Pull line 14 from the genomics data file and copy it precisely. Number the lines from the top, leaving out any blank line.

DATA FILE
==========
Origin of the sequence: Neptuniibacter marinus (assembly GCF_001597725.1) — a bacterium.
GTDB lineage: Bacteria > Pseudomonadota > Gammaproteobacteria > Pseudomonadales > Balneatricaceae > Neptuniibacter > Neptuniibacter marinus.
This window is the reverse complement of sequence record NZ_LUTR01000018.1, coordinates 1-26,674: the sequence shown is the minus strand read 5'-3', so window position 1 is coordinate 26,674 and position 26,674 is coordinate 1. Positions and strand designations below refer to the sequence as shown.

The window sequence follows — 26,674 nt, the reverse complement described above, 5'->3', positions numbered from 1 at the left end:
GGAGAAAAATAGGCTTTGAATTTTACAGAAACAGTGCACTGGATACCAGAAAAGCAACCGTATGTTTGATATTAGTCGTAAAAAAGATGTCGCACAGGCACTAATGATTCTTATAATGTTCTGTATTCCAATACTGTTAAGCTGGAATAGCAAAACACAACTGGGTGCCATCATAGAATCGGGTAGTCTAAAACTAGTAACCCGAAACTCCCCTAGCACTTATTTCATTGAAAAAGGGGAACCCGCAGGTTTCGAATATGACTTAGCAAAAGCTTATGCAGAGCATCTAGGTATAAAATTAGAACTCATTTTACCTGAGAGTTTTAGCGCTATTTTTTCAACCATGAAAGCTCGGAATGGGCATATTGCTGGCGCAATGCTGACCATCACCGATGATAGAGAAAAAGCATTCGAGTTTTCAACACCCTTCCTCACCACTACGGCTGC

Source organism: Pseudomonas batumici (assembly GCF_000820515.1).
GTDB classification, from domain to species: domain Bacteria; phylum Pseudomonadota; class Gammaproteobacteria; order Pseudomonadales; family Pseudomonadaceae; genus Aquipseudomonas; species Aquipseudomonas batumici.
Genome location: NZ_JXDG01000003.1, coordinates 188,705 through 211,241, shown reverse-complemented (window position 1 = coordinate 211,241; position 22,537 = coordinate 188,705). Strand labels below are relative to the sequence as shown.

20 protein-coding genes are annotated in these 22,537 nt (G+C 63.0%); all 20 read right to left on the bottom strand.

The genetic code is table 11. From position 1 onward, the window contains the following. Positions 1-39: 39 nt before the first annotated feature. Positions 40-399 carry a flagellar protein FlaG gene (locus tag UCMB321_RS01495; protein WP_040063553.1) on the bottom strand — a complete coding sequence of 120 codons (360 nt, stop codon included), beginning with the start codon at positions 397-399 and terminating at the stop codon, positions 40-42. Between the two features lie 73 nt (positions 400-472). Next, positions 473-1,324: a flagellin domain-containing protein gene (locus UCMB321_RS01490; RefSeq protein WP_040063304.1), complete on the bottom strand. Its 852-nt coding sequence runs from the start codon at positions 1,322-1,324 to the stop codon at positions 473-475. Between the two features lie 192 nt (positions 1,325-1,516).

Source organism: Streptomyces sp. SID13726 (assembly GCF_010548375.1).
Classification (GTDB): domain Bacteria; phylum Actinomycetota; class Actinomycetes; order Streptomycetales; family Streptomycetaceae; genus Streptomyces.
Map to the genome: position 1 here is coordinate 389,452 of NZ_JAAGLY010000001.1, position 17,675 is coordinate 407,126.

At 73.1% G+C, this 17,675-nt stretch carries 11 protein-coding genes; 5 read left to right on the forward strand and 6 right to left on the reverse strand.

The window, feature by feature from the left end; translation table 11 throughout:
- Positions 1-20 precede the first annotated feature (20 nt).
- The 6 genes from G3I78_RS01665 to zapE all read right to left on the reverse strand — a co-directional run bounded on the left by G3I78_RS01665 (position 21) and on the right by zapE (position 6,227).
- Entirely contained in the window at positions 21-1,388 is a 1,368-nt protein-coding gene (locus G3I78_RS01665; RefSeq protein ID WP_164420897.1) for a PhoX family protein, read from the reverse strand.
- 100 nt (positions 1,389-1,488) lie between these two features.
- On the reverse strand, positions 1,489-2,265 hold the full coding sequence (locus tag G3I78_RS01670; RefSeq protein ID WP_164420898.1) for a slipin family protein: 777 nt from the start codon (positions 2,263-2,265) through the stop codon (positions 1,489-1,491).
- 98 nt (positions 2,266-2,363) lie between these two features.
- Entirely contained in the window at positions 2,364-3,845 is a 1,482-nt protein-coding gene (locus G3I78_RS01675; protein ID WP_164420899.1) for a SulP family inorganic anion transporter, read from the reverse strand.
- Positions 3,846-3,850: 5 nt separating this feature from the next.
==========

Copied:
At 73.1% G+C, this 17,675-nt stretch carries 11 protein-coding genes; 5 read left to right on the forward strand and 6 right to left on the reverse strand.